Totally Thames Festival
As the Totally Thames festival sails into town, Where London's Sam Rogg shows you how to make the most of London's most famous waterway
Installations, artworks, prototypes and designs from 37 countries and territories have come together in an entertaining and inspiring exploration of the role of design in our collective futures. The London Design Biennale will allow you to interact with brand new work by world-leading architects, designers, scientists, writers and artists in a broad, vibrant exhibition that includes large-scale kinetic sculpture, immersive digital installations, culinary pop-ups, performances and VR renderings of the future.
Clockwise from top left: Lebanon's 'Beirut street on the Thames riverfront', Pakistan's hanging display and Spain's utopic next century city
Each exhibit is a response to the Biennale’s 2016 theme ‘Utopia by Design’, chosen as part of Somerset House’s UTOPIA 2016: A Year of Imagination and possibility, to mark the 500th anniversary of the publication of Thomas More’s text. The resulting commissions are richly varied, including fantastical imaginings of future cities, homages to unrealised utopian proposals of the past, and innovative solutions for issues in 21st-century life. Visitors will be able to grab a pomegranate juice, falafel or a wet shave in Annabel Karim Kassar's meticulous recreation of a bustling Beirut street on the Thames riverfront (Lebanon); influence mischer’traxler’s precarious light sculpture as it moves, dims and brightens in reaction to its spectators (Austria); eat the conceptual food of Chung-Ho Tsai in Rain Wu’s tranquil forest- like setting (Taiwan); relax in the mouths of ferocious beasts courtesy of Porky Hefer (South Africa) or wander around the Santander of 2100 in a virtual reality realisation of the smart city's future (Spain).
Jaguar's installation examines the relationship between technology and mobility
Jaguar’s bespoke installation reflects its rich history of innovation, and explores how technology has liberated mobility. Underlying much of the Biennale are a number of pressing, universal issues that designers around the world are seeking to address, among them sustainability, migration and conflict, pollution, technological innovation, water scarcity and social equality: Mexican architect Fernando Romero explores the ‘transnational’ border city as a solution for migration and increasing populations; Israel presents an innovative proposal for how first aid might be distributed in disaster zones; a trio of Nigerian designers look at how environmental balance might be restored to the Niger Delta and Australian Brodie Neill draws attention to – and finds beauty in – ocean-based plastic waste.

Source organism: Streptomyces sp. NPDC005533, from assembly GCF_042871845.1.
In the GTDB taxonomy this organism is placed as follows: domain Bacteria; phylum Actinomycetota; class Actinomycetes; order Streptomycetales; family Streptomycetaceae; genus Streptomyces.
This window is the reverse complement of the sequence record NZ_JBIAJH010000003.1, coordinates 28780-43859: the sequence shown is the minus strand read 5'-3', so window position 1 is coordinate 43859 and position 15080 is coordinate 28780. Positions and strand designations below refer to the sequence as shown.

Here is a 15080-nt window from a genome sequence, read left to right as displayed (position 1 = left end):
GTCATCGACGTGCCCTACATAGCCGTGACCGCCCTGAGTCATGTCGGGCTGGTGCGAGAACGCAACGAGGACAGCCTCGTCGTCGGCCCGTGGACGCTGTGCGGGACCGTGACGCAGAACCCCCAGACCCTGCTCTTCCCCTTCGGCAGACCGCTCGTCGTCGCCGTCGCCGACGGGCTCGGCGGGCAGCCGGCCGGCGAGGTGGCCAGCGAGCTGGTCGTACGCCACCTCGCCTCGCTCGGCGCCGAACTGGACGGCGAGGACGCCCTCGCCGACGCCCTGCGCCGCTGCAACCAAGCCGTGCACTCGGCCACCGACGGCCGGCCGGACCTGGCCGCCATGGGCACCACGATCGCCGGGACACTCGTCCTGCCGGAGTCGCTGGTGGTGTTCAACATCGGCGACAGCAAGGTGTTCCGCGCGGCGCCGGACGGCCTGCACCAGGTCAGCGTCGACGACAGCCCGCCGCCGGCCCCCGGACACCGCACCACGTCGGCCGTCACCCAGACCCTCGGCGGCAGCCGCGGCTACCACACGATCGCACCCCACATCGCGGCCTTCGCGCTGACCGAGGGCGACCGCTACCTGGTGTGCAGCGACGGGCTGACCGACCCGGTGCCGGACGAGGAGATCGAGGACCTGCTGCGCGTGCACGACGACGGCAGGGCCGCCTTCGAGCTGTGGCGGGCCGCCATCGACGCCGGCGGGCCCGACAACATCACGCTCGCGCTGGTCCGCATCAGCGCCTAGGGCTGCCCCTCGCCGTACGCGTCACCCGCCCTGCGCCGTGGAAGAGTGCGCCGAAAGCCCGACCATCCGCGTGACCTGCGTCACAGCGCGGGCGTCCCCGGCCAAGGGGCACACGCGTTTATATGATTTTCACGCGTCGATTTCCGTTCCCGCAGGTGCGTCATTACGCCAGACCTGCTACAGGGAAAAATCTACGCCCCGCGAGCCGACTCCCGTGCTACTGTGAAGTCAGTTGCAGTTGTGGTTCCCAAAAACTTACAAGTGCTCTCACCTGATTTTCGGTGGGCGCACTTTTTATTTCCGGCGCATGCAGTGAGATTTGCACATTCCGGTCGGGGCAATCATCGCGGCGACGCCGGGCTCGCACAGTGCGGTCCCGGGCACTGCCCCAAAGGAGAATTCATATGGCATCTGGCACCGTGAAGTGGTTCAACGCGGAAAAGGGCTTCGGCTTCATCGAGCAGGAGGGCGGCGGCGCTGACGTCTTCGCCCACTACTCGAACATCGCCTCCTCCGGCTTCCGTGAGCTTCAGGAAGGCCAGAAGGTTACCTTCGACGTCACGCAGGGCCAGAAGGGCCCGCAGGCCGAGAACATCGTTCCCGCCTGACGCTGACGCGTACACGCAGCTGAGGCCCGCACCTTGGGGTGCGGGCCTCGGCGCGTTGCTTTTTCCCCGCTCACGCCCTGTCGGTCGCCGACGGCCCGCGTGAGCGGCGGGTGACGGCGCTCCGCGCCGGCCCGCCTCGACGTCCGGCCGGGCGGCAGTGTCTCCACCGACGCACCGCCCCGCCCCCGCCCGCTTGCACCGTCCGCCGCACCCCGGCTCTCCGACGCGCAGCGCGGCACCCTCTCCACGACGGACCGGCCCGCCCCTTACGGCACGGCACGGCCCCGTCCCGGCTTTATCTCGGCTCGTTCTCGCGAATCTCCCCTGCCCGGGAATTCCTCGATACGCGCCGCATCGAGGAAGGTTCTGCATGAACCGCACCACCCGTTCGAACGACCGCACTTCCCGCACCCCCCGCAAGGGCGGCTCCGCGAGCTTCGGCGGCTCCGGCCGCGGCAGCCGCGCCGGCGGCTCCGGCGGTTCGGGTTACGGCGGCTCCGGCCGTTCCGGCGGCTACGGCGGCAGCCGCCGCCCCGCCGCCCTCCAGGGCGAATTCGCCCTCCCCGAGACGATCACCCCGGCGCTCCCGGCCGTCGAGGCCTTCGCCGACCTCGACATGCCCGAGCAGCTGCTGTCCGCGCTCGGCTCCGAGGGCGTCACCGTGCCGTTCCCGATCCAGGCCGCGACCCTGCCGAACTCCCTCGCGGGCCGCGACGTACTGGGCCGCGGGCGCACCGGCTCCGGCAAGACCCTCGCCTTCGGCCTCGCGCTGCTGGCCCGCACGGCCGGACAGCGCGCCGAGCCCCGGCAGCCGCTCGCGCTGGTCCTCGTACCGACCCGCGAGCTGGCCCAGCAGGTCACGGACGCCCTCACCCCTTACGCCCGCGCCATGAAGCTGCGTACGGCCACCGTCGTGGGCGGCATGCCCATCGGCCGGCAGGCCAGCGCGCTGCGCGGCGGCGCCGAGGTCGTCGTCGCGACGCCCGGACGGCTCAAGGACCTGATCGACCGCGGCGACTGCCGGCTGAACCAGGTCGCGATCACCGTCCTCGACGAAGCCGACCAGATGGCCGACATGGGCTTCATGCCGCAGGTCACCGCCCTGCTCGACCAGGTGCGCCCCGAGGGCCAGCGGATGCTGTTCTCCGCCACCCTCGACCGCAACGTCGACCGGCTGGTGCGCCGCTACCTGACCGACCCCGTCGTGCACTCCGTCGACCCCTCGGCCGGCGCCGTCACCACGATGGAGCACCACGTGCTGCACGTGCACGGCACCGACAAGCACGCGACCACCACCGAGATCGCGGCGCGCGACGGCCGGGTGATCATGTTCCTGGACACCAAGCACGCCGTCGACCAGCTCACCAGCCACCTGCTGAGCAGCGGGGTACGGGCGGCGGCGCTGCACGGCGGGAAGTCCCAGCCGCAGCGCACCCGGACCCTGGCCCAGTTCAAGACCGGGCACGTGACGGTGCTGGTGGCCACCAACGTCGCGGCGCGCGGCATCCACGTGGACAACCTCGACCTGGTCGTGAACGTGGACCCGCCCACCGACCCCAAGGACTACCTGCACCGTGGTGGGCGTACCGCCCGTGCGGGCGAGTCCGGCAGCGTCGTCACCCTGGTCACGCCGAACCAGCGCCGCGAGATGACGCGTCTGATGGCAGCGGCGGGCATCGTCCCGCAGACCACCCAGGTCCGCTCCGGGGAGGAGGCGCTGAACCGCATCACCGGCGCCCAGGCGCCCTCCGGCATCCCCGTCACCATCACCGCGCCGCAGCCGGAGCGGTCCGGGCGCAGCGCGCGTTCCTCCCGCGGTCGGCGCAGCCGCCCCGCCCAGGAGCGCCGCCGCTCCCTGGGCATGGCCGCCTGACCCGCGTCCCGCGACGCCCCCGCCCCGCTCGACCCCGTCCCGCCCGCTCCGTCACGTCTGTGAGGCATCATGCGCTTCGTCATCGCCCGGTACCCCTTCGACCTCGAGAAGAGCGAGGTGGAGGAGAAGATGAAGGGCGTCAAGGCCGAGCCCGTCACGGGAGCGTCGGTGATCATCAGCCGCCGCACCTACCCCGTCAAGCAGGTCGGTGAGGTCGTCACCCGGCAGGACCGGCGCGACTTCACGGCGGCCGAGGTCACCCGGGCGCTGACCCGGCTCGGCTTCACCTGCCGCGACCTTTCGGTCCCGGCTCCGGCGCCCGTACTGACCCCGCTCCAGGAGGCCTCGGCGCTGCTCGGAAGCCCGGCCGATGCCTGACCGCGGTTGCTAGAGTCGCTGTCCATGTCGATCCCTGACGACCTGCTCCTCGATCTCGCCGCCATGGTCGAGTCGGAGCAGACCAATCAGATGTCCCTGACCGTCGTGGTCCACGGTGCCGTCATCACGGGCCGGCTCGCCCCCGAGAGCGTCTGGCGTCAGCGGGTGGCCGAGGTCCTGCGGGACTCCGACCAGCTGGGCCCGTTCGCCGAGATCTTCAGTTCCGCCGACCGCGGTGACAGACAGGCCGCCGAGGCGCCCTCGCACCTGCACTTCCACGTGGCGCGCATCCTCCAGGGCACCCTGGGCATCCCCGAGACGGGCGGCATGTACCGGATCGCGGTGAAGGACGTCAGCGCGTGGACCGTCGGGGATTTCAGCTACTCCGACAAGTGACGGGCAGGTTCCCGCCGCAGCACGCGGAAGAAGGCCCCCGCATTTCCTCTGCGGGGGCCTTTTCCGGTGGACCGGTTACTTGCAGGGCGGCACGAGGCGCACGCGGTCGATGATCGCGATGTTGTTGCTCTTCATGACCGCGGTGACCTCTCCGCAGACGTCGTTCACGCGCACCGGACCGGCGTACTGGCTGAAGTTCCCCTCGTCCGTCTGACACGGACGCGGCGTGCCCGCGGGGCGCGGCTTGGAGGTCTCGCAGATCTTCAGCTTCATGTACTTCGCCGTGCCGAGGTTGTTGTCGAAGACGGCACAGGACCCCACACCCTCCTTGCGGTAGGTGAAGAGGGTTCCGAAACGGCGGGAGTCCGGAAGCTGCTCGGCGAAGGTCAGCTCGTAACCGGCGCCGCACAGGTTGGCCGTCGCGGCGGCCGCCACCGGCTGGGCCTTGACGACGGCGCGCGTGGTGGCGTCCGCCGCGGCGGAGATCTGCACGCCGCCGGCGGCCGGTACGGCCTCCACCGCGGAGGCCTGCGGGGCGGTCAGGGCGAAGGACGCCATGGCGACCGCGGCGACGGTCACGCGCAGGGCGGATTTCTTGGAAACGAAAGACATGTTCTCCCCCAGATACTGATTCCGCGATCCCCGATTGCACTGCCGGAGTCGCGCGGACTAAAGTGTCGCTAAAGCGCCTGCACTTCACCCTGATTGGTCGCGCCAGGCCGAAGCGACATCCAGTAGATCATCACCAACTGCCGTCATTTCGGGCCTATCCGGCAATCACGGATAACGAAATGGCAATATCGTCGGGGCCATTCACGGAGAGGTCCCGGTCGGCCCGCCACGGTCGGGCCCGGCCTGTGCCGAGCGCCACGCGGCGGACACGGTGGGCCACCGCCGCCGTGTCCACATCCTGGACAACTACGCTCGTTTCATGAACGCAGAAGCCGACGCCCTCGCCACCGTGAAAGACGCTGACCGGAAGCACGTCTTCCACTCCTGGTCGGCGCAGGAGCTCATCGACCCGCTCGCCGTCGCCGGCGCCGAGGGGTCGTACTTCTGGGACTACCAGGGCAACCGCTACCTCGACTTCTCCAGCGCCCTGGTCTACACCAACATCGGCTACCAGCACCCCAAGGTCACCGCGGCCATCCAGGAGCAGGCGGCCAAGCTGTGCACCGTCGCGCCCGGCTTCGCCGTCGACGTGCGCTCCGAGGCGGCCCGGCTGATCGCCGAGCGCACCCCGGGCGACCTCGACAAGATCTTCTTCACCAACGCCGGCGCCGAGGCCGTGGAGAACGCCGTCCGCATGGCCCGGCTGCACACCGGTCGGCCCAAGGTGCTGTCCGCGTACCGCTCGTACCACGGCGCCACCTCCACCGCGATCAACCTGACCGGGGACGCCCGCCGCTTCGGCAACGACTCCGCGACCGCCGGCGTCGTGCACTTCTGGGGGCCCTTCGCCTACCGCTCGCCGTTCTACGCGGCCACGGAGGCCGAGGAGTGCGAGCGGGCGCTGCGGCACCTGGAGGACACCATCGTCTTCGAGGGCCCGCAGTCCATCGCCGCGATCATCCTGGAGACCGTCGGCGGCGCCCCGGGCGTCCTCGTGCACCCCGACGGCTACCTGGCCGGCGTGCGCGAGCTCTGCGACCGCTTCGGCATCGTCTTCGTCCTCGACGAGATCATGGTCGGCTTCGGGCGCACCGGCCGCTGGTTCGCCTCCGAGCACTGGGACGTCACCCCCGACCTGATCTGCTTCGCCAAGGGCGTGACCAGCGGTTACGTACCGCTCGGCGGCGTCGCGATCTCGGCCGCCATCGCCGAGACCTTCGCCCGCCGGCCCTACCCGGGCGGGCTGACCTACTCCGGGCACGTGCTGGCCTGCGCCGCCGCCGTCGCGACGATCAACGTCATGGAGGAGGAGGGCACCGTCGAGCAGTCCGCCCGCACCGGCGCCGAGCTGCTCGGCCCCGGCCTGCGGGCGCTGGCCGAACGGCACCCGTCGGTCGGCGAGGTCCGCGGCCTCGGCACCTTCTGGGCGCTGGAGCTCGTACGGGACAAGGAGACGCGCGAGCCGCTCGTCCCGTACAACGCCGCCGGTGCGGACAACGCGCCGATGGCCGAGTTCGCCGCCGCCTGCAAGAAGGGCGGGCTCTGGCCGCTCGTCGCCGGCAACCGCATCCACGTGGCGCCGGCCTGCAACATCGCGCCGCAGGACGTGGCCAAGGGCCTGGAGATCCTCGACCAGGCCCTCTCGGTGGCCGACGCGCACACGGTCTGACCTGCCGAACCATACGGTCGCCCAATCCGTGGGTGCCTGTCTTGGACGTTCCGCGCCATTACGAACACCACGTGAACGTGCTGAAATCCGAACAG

Edward Barber and Jay Osgerby's kinetic sculpture (UK)
The UK is represented by London-based design duo Edward Barber and Jay Osgerby. Curated by the Victoria and Albert Museum, their 14-metre kinetic sculpture and exploration of the nation’s relationship with wind energy will occupy the centre of the iconic Edmond J. Safra Fountain Court. Other leading institutions, museums and organisations representing their countries include Cooper Hewitt, Smithsonian Design Museum (USA), DAMnº magazine (Belgium), German Design Council, MAK (Austria), Moscow Design Museum (Russia), Triennale Design Museum (Italy), India Design Forum, Southern Guild (South Africa), and The Japan Foundation.
Belgium (left) and Austria (right)
Dr Christopher Turner, director of the London Design Biennale said:
“When we set our inaugural theme, Utopia by Design, we hoped to engage with some of the most fundamental issues faced by humanity today. How might the critical and optimistic imaginations of designers transform our future world, and how do perspectives differ across the globe? The response has been extraordinary and we are delighted to have such a richly varied array of projects to present. The 37 installations promise to provide an inspiring and energising tour of the world through design, which will entertain our visitors, provoke debate and foster collaboration over our three-week takeover of Somerset House.”
Indonesia (left) and Sweden (right)
Sir John Sorrell, president, said:
“The London Design Biennale celebrates design as an international language, which everyone can understand. It does not recognise boundaries or borders. It is always seeking to make the world a better place. All over the world, nations and cities are increasingly recognising the power of design to bring social change and economic growth. They are realising that creativity, with design at its heart, can play a vital role in providing solutions to problems which affect the way people live.
For more information and tickets, visit www.londondesignbiennale.com
Title image showcasing India's installation, courtesy Ed Reeve Images
Imagery courtesy Ed Reeve Images